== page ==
EIC0729

 

Written evidence submitted by The Games Table Ltd

 

I write to you in reference to my business; The Games Table.

 

I set up the The Games Table whilst finishing my degree in Psychology at the University of East Anglia. Tabletop games have always had a positive impact on my life and I wanted to share that with as many people as I could. When I was a child they improved my academic abilities, taking me from bottom set to top set in maths for example. As an adult they helped me deal with stress in my previous career as an Intelligence Analyst in the British Army, even going as far as setting up a regular board games night whilst serving in Afghanistan.

 

The Games Table is not just a retail business, it is a community hub for tabletop gamers in Norwich, and I hope in the future to expand it across the country. My mission was to create a welcoming space for people to enjoy their hobby and for it to serve as an ambassador for tabletop gaming; highlighting the huge benefits that this hobby brings. Over the last two years I have built up The Games Table into not only a successful business but also to foster a great community.

 

Everything it has achieved so far is now at risk. And everything I have is on the line.

 

In December 2019 I announced that we would be moving to a new venue. The move was a risk, it was a big step up from our previous location. Rent was over five times as high and business rates would be payable. I had faith in the business though and our community felt the same, pledging over £7000 to a Kickstarter run in the early months of 2020.

 

When lockdown was declared in the UK we were mid-way through the move, I was worried about the future of the business but I knew that closing was the right thing to do. When Chancellor Rishi Sunak announced the Retail, Hospitality and Leisure Grant Fund (RHLGF) I had felt a sense of relief. I believed that the Government understood the predicament I was being placed in. With rents of over £3000 per month these promised grants provided me with hope.

 

Almost a month later I was told over a number withheld call that I was not eligible for the grant for the new premises. The reason given was that I was not in ‘occupation’ of the premises. I spent the next 24 hours researching and writing an appeal, I didn’t sleep, I couldn’t. My appeal was not accepted. Despite having the premises since January and fully documenting my goal of turning it into a retail and hospitality venue, I was not eligible, purely because it wasn’t up and running on the 11th March. As a Grade II listed building I wanted to do justice to the history of the premises, and to refurbish the premises in the right way. I applied for listed building permission in February and many tasks were not able to proceed until this was granted. I even paid to have asbestos floor tiles professionally removed, tiles that didn’t have to be removed but I knew it was a good thing to do. All of this took time. The grant I would have received for this premises would have been £25,000, it would have ensured the survival of the business. Instead, I received a smaller grant of £10,000 for my former premises, an amount that has not even covered the combined rents through the 3-month period I have had to be closed. To continue the business I have had to take out a Bounce Back Loan and asked my customers to pre-purchase table use through a Crowdfunder.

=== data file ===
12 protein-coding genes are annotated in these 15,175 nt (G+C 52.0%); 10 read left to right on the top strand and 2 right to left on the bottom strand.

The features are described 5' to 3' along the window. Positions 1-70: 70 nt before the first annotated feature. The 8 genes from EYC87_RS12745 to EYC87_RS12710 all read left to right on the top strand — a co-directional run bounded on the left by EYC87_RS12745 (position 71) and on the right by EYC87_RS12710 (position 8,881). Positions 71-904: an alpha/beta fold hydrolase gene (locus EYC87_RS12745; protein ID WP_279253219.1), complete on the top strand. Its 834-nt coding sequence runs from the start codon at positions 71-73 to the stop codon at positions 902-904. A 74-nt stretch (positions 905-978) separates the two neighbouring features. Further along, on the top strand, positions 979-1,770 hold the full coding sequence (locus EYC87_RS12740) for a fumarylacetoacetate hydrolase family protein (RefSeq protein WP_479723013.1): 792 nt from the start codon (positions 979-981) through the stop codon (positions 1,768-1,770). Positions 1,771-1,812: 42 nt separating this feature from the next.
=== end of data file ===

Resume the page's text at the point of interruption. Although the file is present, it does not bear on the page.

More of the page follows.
This has been the most mentally challenging time of my life. As a veteran I am more susceptible to feelings of isolation than some others. I have never felt as isolated and forgotten as I have in these past months. I have often had to push myself just to remember that my business, and my life, is worth fighting for. I am not alone though, millions of people across the country have been similarly excluded from the compensation they need for their businesses to survive.

 

Today, The House of Commons Treasury Committee released their report titled Economic impact of coronavirus: Gaps in support (House of Commons, 2020). It states The Government must adapt its existing schemes or develop new support mechanisms to help these people if it is to completely fulfil its promise of doing whatever it takes to protect people and businesses from the impact of the pandemic” (p.17).

 

When looking at my situation it should be clear that my claim is not fraudulent. I have clear evidence of plans to use the new venue as a retail and hospitality premises. The only reason I didn’t receive the grant was that the premises was not open to the public on the 11th March. The costs for the premises remain the same.

 

All I want is to be able to continue to provide my customers with the great experience they’ve come to expect. The Games Table isn’t just a shop it’s a community.

 

Yours sincerely,

 

Kieran Meenaghan

 

June 2020